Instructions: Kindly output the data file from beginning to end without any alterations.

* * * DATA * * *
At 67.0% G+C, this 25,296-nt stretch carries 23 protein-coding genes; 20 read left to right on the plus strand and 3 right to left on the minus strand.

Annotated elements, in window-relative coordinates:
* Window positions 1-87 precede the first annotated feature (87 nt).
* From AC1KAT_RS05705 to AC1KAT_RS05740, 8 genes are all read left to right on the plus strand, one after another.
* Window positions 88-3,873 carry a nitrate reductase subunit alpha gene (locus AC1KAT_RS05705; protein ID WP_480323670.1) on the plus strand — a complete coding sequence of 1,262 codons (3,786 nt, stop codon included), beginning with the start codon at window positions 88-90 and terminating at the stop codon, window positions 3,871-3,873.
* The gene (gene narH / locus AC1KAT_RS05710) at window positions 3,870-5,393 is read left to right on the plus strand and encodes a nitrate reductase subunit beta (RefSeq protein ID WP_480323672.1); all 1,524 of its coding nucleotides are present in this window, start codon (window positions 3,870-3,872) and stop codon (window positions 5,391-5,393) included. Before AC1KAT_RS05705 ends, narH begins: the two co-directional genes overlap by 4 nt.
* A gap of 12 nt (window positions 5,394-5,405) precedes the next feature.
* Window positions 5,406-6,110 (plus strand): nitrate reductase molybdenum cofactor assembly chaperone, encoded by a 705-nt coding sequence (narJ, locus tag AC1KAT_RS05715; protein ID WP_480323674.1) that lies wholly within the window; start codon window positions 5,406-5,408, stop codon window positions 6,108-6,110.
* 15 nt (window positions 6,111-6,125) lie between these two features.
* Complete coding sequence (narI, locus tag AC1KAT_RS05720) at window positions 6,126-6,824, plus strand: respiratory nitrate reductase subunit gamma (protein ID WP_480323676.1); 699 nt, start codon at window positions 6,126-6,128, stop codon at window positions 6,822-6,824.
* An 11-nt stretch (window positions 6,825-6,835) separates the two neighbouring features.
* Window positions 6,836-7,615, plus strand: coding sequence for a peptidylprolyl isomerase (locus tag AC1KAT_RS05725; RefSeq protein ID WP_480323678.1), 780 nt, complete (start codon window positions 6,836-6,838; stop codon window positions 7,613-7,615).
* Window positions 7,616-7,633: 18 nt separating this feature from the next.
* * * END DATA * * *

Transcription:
At 67.0% G+C, this 25,296-nt stretch carries 23 protein-coding genes; 20 read left to right on the plus strand and 3 right to left on the minus strand.

Annotated elements, in window-relative coordinates:
* Window positions 1-87 precede the first annotated feature (87 nt).
* From AC1KAT_RS05705 to AC1KAT_RS05740, 8 genes are all read left to right on the plus strand, one after another.
* Window positions 88-3,873 carry a nitrate reductase subunit alpha gene (locus AC1KAT_RS05705; protein ID WP_480323670.1) on the plus strand — a complete coding sequence of 1,262 codons (3,786 nt, stop codon included), beginning with the start codon at window positions 88-90 and terminating at the stop codon, window positions 3,871-3,873.
* The gene (gene narH / locus AC1KAT_RS05710) at window positions 3,870-5,393 is read left to right on the plus strand and encodes a nitrate reductase subunit beta (RefSeq protein ID WP_480323672.1); all 1,524 of its coding nucleotides are present in this window, start codon (window positions 3,870-3,872) and stop codon (window positions 5,391-5,393) included. Before AC1KAT_RS05705 ends, narH begins: the two co-directional genes overlap by 4 nt.
* A gap of 12 nt (window positions 5,394-5,405) precedes the next feature.
* Window positions 5,406-6,110 (plus strand): nitrate reductase molybdenum cofactor assembly chaperone, encoded by a 705-nt coding sequence (narJ, locus tag AC1KAT_RS05715; protein ID WP_480323674.1) that lies wholly within the window; start codon window positions 5,406-5,408, stop codon window positions 6,108-6,110.
* 15 nt (window positions 6,111-6,125) lie between these two features.
* Complete coding sequence (narI, locus tag AC1KAT_RS05720) at window positions 6,126-6,824, plus strand: respiratory nitrate reductase subunit gamma (protein ID WP_480323676.1); 699 nt, start codon at window positions 6,126-6,128, stop codon at window positions 6,822-6,824.
* An 11-nt stretch (window positions 6,825-6,835) separates the two neighbouring features.
* Window positions 6,836-7,615, plus strand: coding sequence for a peptidylprolyl isomerase (locus tag AC1KAT_RS05725; RefSeq protein ID WP_480323678.1), 780 nt, complete (start codon window positions 6,836-6,838; stop codon window positions 7,613-7,615).
* Window positions 7,616-7,633: 18 nt separating this feature from the next.